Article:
It’s likely that many have heard about the two house cats in New York and the pug in North Carolina who tested positive for the novel coronavirus, COVID-19. For a while now, we have also been hearing about the two dogs in China, a cat in Belgium, ferrets, and now several large cats diagnosed with COVID-19 at the Bronx Zoo. Of course, these are worrisome findings for pet owners and veterinarians.
What we know about the house cats in New York is that one cat was living with a pet owner that tested positive for COVID-19. The second cat was an indoor-outdoor cat living in a home with several pet owners, none if which had signs nor were tested for COVID-19. Both cats and the pug had mild respiratory signs and are expected to make a full recovery.
So far, it appears that very rarely animals can become infected. Cats can rarely spread the virus to other cats, and cats and dogs get mild signs of disease. What we don’t know is if pets can transmit the virus to people.
However, pet-to-people transmission appears to be unlikely and that there is no evidence that animals play a significant role in spreading the virus.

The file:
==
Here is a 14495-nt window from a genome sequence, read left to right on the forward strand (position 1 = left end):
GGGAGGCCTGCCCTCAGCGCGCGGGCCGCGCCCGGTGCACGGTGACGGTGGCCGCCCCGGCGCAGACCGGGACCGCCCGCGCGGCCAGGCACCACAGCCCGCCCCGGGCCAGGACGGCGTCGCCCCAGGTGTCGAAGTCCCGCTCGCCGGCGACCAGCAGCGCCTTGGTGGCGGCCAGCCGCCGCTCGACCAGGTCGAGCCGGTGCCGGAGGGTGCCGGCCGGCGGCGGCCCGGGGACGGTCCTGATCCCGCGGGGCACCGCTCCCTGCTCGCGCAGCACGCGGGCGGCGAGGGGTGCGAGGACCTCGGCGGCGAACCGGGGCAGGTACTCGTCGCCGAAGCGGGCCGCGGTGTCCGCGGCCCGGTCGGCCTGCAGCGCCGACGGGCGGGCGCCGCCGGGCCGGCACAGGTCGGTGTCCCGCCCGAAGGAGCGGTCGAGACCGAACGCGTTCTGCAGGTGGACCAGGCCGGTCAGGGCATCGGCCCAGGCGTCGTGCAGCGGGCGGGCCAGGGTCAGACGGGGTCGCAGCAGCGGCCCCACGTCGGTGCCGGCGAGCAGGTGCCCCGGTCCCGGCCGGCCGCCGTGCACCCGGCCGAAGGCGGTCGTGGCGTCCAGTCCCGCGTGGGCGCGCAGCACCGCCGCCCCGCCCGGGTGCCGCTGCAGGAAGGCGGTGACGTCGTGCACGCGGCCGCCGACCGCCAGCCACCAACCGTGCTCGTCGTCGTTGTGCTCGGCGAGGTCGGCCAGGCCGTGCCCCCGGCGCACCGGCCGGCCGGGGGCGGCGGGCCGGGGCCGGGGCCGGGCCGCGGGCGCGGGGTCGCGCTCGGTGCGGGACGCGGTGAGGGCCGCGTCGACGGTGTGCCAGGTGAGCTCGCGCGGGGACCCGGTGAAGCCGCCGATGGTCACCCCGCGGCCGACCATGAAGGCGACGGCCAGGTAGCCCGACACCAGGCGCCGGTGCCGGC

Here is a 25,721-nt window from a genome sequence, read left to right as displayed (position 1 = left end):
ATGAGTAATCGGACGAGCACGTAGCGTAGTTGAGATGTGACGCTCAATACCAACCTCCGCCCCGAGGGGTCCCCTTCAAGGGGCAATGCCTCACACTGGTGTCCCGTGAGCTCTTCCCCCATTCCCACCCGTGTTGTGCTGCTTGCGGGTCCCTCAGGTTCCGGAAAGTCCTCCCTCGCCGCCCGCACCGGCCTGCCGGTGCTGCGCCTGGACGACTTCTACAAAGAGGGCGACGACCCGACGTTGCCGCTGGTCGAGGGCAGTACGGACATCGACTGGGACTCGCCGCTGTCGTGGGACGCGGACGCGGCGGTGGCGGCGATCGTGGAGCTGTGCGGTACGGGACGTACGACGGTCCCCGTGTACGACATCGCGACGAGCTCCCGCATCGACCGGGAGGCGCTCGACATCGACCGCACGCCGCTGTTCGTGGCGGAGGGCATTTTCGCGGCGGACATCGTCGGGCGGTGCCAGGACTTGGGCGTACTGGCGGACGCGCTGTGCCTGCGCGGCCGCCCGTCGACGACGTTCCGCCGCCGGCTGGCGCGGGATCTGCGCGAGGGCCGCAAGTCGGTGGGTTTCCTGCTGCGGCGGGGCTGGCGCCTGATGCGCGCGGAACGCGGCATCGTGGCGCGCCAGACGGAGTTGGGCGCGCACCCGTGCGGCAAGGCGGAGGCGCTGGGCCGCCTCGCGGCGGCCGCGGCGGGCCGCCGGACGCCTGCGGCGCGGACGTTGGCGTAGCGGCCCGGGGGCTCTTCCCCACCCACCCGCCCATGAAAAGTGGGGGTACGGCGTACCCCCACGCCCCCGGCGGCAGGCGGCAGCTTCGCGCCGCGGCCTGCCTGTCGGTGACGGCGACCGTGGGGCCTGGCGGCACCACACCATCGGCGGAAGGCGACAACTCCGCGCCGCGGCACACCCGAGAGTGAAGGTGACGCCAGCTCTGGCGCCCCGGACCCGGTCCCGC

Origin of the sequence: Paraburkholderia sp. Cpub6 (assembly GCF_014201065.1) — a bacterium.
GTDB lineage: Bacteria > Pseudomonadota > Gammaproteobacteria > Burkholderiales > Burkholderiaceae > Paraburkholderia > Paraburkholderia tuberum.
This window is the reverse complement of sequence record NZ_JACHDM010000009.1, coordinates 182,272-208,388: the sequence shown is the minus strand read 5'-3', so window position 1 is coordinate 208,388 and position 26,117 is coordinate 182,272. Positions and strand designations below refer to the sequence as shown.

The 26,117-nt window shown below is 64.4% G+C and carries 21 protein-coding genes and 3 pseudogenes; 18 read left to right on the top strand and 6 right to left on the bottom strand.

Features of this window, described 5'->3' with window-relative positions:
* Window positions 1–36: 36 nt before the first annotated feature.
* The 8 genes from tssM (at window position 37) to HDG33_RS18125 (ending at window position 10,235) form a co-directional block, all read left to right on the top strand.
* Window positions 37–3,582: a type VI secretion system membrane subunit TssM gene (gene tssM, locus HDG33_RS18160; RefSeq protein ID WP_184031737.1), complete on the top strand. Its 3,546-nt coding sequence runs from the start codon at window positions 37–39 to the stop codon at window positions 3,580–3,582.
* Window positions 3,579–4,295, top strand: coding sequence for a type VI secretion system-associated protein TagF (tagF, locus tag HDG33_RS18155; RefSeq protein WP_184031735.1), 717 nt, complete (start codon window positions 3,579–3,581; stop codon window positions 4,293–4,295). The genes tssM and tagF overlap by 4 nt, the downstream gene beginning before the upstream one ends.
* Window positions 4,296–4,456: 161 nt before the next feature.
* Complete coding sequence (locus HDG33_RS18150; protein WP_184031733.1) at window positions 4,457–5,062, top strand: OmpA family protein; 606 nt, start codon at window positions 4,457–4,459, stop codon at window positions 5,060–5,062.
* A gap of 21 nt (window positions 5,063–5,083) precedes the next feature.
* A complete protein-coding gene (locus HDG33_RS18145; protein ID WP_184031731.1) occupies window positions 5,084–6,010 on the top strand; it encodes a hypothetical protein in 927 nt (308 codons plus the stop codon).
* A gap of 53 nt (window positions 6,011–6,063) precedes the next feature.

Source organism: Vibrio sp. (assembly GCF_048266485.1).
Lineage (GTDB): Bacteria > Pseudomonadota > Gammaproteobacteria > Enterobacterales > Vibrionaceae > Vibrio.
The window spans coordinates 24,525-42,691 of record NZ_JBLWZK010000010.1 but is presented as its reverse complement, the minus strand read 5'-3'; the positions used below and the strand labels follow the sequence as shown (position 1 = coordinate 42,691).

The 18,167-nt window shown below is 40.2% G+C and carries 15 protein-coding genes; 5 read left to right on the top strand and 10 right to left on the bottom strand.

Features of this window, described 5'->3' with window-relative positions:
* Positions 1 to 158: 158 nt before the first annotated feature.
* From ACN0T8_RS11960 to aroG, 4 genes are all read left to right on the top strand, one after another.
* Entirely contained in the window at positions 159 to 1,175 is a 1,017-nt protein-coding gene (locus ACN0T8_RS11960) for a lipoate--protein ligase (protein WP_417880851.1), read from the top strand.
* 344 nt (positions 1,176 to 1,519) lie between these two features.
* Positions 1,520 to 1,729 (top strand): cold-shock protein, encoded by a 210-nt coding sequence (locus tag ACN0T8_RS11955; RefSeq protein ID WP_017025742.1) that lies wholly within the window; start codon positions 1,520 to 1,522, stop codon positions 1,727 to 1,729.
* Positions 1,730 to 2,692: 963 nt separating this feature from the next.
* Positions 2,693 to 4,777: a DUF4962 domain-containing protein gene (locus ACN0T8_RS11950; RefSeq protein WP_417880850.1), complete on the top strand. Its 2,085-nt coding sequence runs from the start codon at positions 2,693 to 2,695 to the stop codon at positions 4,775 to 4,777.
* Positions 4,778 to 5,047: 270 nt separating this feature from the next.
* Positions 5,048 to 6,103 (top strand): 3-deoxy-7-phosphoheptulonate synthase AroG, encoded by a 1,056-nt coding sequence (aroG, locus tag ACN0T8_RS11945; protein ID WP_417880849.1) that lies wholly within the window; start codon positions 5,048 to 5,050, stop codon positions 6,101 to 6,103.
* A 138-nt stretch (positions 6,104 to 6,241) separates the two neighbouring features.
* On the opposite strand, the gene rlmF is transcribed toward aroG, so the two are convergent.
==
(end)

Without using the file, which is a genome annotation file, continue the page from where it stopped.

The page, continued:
There is still a lot we don’t know, but it does appear, in very rare circumstances, that the virus can spread from people to pets. Because of this, it is recommended that pet owners treat pets just like any other family member. If you have symptoms of COVID-19 or have been tested positive, have a healthy person care for your pets. Do not sleep with, kiss, snuggle, or share food with your pets. If you must care for your 4 legged family members while sick, wear a mask and wash your hands before and after handling.
In addition, our pets should also socially separate from other non-family pets. Keep cats indoors and your dogs away from other dogs. Since the virus can live for periods of time on surfaces, do not go to dog parks.
There is an animal test available for COVID-19. This animal test is completely different from the human test (pet testing does not reduce in any way the amount of human testing that can be performed). These animal tests are only performed after specific criteria is met. For a pet to be tested, the pet must be showing signs, living with a person that has tested positive for the novel coronavirus, has previously been tested negative for other much more common causes of respiratory infections in cats, and the State Veterinarian or State Health Department Officials have been notified.
The Groveport Canal Animal Hospital is staying updated to the rapidly evolving COVID-19 situation and will continue to keep you informed. Another great resource is the CDC’s website: